Before death, Reid emptied campaign accounts
The day before he died, federal campaign accounts affiliated with former U.S. Sen. Harry Reid (D-NV) reported doling out more than $133,000 in donations to a broad swath of federal, state and local-level Democratic candidates in Nevada.
Reid, who had been out of office for nearly six years before his death, was able to make those political donations through a loophole in federal campaign finance law that allows retired elected officials to continue to use their campaign accounts for years after they leave office.
In a 2013 advisory opinion, the Federal Election Commission advised candidates and campaigns to wind down expenses within six months of leaving office, but there are no hard and fast rules as to when a campaign has to close down. It’s a loophole that’s been exploited by dozens of former federal office-holders who used their campaign accounts to buy iPads, country club memberships and other questionable expenses, according to a 2018 Tampa Bay Times investigation.
Reid’s campaign account and leadership PAC (Friends for Harry Reid and Searchlight Leadership Fund, respectively) have continued to quietly operate and give money to Democratic candidates and charitable causes in the years since the former senator left office. While other elected officials in Nevada have also made use of so-called “zombie” campaigns, Reid’s reported expenditures are notable both for their scope, length of time since his last election (2010) and activity shortly before his demise.
According to FEC filings, the two accounts affiliated with Reid made the following contributions to Democratic candidates on Dec. 27, one day before he passed away:
- $14,000 each to Sen. Jacky Rosen and Reps. Dina Titus, Steven Horsford and Susie Lee
- $13,000 to Sen. Catherine Cortez Masto
- $10,000 to Gov. Steve Sisolak
- $7,500 each to Clark County Commissioners Justin Jones, Michael Naft and Tick Segerblom
- $5,000 each to Clark County Commissioners Ross Miller, Marilyn Kirkpatrick, William McCurdy II and Jim Gibson
- $3,500 to secretary of state candidate Cisco Aguilar
- $3,000 each to Attorney General Aaron Ford and Treasurer Zach Conine
- $500 each to the state Senate and Assembly Democratic caucuses
Those expenditures, along with bank fees and voided checks, essentially wound down both of Reid’s federal campaign accounts. His Senate campaign reported spending about $90,600 over the fourth quarter, leaving it with $1,256 cash on hand. Searchlight Leadership Fund expended about $61,000 during the fourth quarter, before filing a termination report with the FEC.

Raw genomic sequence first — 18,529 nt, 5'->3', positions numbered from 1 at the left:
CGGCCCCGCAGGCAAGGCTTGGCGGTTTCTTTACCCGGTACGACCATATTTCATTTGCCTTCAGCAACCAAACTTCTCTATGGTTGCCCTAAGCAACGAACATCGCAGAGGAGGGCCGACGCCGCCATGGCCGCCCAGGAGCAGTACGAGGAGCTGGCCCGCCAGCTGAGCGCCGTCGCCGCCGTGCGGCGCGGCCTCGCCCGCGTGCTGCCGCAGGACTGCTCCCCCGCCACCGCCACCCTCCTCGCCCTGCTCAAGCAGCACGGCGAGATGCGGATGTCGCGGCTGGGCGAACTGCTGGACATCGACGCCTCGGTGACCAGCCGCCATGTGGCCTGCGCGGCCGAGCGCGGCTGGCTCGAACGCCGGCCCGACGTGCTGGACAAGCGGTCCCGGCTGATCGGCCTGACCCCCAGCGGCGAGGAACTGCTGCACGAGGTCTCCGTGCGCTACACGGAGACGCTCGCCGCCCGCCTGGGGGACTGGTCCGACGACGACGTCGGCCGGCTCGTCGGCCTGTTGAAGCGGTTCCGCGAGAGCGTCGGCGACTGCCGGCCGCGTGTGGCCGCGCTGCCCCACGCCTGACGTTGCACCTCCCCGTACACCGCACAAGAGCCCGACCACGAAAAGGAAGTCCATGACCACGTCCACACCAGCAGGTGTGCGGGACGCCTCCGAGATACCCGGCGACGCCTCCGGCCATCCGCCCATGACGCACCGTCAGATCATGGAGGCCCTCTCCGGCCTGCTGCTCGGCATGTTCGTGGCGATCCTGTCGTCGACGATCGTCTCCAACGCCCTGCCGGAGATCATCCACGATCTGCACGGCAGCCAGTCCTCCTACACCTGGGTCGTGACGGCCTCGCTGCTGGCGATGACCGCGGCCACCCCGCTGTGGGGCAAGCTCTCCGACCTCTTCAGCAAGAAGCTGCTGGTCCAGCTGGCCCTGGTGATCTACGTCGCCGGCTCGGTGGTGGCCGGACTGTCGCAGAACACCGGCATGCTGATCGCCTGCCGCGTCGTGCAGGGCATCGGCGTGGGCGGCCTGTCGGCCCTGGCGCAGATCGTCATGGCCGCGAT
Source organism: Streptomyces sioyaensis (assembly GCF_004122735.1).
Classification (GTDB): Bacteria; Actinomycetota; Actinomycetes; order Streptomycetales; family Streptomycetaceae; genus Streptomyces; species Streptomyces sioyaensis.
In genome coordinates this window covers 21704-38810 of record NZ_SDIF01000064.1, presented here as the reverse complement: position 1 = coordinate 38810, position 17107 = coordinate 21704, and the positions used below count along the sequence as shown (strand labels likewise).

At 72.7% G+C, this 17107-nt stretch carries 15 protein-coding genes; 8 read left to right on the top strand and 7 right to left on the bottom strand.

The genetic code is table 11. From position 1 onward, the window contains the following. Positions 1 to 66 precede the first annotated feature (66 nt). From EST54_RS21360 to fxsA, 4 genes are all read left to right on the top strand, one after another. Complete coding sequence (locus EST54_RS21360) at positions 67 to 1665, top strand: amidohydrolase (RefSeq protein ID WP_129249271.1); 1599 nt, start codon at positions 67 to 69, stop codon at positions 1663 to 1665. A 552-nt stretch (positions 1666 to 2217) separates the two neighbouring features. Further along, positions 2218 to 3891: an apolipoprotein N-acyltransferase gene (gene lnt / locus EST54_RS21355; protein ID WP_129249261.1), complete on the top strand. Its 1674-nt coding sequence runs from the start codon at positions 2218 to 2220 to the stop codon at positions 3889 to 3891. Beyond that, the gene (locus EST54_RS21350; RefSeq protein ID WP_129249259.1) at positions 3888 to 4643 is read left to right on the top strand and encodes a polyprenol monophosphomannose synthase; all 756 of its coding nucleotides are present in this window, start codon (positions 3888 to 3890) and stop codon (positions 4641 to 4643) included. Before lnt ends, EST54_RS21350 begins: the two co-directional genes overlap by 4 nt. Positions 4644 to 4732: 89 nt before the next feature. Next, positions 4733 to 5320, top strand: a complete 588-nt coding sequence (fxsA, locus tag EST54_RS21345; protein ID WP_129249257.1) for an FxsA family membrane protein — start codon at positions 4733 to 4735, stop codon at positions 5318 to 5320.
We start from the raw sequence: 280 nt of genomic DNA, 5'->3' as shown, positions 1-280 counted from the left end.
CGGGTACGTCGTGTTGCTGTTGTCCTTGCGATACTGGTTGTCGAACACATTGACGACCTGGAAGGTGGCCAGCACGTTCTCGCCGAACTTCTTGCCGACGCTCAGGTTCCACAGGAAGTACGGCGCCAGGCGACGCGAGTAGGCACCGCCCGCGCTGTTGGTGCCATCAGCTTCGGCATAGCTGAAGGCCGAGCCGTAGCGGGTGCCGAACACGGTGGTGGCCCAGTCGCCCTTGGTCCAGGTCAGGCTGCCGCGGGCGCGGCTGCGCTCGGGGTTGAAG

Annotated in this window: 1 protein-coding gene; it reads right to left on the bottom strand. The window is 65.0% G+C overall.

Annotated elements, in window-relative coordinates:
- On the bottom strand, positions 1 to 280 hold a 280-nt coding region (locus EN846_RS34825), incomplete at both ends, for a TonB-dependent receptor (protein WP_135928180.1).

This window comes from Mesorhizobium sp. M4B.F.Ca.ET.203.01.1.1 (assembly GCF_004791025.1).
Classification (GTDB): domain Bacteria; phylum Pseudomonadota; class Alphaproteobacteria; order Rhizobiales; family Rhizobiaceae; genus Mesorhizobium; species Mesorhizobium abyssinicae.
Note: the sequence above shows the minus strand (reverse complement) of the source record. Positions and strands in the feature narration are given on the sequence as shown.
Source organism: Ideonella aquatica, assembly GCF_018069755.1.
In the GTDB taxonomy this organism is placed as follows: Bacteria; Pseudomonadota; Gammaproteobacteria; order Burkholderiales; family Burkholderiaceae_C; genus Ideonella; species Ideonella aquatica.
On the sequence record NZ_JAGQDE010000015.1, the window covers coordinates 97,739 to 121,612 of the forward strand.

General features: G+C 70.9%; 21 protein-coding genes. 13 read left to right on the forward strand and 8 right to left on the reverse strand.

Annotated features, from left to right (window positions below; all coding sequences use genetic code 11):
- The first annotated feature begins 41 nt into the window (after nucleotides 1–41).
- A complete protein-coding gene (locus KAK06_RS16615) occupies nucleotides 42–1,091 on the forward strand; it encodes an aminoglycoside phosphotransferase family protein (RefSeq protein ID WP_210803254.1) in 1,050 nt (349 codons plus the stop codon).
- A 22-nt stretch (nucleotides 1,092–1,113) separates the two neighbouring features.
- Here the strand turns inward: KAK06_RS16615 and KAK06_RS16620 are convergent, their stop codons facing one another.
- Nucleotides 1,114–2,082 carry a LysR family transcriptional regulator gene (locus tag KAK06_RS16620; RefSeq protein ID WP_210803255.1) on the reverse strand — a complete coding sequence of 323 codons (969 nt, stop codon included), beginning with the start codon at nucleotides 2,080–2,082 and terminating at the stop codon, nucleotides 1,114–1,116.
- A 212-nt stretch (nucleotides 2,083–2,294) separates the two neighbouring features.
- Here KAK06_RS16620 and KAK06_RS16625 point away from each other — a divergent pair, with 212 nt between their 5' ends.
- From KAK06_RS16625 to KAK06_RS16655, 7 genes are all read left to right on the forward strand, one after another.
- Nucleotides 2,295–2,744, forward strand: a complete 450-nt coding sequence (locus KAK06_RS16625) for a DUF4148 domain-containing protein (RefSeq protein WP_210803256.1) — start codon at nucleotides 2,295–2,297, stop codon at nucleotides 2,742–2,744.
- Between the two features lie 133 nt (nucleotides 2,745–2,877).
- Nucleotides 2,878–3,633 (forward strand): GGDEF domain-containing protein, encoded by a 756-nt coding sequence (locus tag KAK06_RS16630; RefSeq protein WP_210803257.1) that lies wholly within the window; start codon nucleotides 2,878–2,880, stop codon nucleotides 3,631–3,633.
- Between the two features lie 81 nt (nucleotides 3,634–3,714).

In 2019, The Nevada Independent reported that Reid’s two campaign accounts had spent more than half a million dollars since he left office in 2017, with nearly half of that contributed to political parties and a mix of state and federal Democrats running for office.
In a statement at the time, a spokesperson for Reid said the former senator’s campaign finance actions since leaving office were “permitted by both federal and Nevada law, and the money is not spent on personal use.”
Other former federally elected officials from Nevada have continued to maintain or actively use their federal campaign accounts once out of office.
Former Rep. Joe Heck (R-NV), who lost a U.S. Senate bid in 2016, filed a termination report and closed down his candidate campaign in 2020, but transferred $180,000 out of that account and into his former leadership PAC, Full House PAC. That PAC remains active — including making a $5,000 contribution to gubernatorial candidate Joe Lombardo’s campaign in November — and has nearly $150,000 left in cash on hand. Heck is now an active lobbyist.
In his year-end FEC report, former U.S. Sen. Dean Heller (R-NV) reported emptying out his federal account and transferring the $196,000 balance to his current run for governor. Heller’s funds were left over from his 2018 re-election campaign, which he lost to Democrat Jacky Rosen (D-NV).
Former Rep. Ruben Kihuen (D-NV), who opted not to run for re-election to the House in 2018 amid allegations of sexual misconduct, transferred a sizable portion of his federal campaign account to a state-level account for an ultimately unsuccessful campaign for Las Vegas City Council in 2019.
Kihuen’s former congressional campaign account is still active, and reported about $90,000 in cash on hand in his fourth quarter FEC report.
Editor’s Note: This story appears in Indy 2022, The Nevada Independent’s newsletter dedicated to comprehensive coverage of the 2022 election. Sign up for the newsletter here.